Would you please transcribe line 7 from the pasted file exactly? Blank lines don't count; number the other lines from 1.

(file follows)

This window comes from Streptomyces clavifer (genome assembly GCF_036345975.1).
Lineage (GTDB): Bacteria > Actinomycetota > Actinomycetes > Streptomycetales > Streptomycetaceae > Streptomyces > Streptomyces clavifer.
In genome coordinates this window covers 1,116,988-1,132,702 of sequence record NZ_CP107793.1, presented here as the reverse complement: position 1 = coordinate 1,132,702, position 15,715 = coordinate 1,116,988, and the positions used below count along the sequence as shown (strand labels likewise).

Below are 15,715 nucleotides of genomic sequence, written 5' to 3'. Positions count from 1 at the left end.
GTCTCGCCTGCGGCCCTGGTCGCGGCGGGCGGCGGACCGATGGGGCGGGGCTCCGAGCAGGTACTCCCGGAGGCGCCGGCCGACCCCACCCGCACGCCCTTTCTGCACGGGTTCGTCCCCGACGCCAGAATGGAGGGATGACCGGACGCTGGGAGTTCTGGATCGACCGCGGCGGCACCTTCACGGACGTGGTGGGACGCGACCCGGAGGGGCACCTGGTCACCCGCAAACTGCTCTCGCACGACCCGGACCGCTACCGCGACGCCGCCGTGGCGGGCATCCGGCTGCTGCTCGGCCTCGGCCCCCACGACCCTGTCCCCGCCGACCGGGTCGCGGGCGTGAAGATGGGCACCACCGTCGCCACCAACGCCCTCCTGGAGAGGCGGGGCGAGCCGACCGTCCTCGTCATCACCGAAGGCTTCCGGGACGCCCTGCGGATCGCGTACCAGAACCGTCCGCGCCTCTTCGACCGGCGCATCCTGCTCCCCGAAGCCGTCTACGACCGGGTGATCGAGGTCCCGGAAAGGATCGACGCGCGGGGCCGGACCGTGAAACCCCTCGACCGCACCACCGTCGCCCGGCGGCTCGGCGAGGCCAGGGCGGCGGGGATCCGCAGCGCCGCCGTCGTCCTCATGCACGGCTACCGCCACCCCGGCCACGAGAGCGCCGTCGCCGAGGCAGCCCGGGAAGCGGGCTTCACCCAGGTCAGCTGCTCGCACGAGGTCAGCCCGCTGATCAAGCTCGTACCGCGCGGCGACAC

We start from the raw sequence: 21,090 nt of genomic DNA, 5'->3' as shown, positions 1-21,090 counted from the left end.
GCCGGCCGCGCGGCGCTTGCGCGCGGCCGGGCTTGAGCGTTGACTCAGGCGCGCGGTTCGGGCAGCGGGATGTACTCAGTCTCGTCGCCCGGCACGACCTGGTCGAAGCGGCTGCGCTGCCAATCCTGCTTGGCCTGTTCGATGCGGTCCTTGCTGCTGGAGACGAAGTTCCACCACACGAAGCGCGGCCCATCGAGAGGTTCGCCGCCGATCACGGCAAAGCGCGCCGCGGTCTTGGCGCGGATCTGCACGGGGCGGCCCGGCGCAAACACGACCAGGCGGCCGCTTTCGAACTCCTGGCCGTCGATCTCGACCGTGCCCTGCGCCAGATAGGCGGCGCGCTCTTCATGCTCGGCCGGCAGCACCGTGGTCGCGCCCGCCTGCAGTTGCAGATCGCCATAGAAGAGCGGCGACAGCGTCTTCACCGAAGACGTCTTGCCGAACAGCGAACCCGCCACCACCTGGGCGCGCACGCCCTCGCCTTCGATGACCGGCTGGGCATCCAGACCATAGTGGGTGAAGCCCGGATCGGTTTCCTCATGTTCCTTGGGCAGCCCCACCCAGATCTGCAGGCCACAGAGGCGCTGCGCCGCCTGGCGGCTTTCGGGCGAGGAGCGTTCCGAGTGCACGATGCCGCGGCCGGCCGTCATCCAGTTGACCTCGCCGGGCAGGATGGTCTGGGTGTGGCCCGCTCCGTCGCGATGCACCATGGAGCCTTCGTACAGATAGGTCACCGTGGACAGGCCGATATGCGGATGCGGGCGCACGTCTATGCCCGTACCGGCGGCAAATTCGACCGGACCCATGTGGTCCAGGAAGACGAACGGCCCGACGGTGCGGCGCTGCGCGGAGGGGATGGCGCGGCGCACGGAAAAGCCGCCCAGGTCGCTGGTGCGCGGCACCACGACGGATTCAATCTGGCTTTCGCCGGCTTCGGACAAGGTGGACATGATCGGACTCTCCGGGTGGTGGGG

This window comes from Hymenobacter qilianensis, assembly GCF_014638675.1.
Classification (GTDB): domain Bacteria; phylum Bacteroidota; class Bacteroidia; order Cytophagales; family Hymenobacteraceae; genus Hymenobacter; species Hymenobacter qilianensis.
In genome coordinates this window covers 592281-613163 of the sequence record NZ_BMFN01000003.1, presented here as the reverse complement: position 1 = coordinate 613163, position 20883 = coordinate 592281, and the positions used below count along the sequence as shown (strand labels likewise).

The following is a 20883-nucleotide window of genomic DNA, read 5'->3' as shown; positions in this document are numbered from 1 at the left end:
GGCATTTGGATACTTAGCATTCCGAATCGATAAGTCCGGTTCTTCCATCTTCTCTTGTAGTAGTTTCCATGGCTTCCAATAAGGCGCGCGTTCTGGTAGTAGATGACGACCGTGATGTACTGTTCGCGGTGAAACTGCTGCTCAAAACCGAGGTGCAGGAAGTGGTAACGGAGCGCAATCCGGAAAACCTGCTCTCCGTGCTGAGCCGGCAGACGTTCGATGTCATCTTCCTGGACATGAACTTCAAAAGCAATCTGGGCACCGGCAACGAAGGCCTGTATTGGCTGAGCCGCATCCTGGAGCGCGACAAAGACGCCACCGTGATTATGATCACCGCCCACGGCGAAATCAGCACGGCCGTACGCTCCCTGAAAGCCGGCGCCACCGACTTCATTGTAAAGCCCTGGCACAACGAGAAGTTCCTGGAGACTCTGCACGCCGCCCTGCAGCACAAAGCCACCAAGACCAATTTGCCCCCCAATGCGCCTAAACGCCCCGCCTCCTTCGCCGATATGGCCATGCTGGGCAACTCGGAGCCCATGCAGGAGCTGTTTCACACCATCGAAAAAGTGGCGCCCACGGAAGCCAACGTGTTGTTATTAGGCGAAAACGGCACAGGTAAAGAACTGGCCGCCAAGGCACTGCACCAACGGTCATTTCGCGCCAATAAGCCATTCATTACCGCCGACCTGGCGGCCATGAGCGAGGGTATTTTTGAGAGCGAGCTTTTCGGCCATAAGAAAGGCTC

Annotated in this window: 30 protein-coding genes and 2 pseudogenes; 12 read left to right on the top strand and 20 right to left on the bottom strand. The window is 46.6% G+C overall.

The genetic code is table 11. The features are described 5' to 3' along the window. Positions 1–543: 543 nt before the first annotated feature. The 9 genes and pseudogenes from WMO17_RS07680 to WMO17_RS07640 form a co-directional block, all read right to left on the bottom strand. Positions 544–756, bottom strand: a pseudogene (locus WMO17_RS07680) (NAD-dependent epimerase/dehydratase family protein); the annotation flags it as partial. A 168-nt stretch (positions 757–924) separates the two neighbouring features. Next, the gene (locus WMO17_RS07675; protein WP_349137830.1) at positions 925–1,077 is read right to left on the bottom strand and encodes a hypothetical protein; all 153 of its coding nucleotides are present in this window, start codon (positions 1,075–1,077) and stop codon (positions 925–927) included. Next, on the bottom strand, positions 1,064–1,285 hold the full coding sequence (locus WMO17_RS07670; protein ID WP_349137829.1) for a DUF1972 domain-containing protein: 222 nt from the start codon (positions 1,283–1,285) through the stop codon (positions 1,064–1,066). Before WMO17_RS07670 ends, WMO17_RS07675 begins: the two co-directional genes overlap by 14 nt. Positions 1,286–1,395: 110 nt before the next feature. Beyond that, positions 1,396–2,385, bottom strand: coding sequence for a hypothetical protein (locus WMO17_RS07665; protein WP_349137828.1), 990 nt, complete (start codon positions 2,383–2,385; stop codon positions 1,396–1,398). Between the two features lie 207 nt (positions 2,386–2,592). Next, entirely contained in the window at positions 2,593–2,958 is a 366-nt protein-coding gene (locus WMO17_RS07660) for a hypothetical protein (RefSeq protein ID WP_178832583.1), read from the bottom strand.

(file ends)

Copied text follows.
GCCGGCCGCGCGGCGCTTGCGCGCGGCCGGGCTTGAGCGTTGACTCAGGCGCGCGGTTCGGGCAGCGGGATGTACTCAGTCTCGTCGCCCGGCACGACCTGGTCGAAGCGGCTGCGCTGCCAATCCTGCTTGGCCTGTTCGATGCGGTCCTTGCTGCTGGAGACGAAGTTCCACCACACGAAGCGCGGCCCATCGAGAGGTTCGCCGCCGATCACGGCAAAGCGCGCCGCGGTCTTGGCGCGGATCTGCACGGGGCGGCCCGGCGCAAACACGACCAGGCGGCCGCTTTCGAACTCCTGGCCGTCGATCTCGACCGTGCCCTGCGCCAGATAGGCGGCGCGCTCTTCATGCTCGGCCGGCAGCACCGTGGTCGCGCCCGCCTGCAGTTGCAGATCGCCATAGAAGAGCGGCGACAGCGTCTTCACCGAAGACGTCTTGCCGAACAGCGAACCCGCCACCACCTGGGCGCGCACGCCCTCGCCTTCGATGACCGGCTGGGCATCCAGACCATAGTGGGTGAAGCCCGGATCGGTTTCCTCATGTTCCTTGGGCAGCCCCACCCAGATCTGCAGGCCACAGAGGCGCTGCGCCGCCTGGCGGCTTTCGGGCGAGGAGCGTTCCGAGTGCACGATGCCGCGGCCGGCCGTCATCCAGTTGACCTCGCCGGGCAGGATGGTCTGGGTGTGGCCCGCTCCGTCGCGATGCACCATGGAGCCTTCGTACAGATAGGTCACCGTGGACAGGCCGATATGCGGATGCGGGCGCACGTCTATGCCCGTACCGGCGGCAAATTCGACCGGACCCATGTGGTCCAGGAAGACGAACGGCCCGACGGTGCGGCGCTGCGCGGAGGGGATGGCGCGGCGCACGGAAAAGCCGCCCAGGTCGCTGGTGCGCGGCACCACGACGGATTCAATCTGGCTTTCGCCGGCTTCGGACAAGGTGGACATGATCGGACTCTCCGGGTGGTGGGG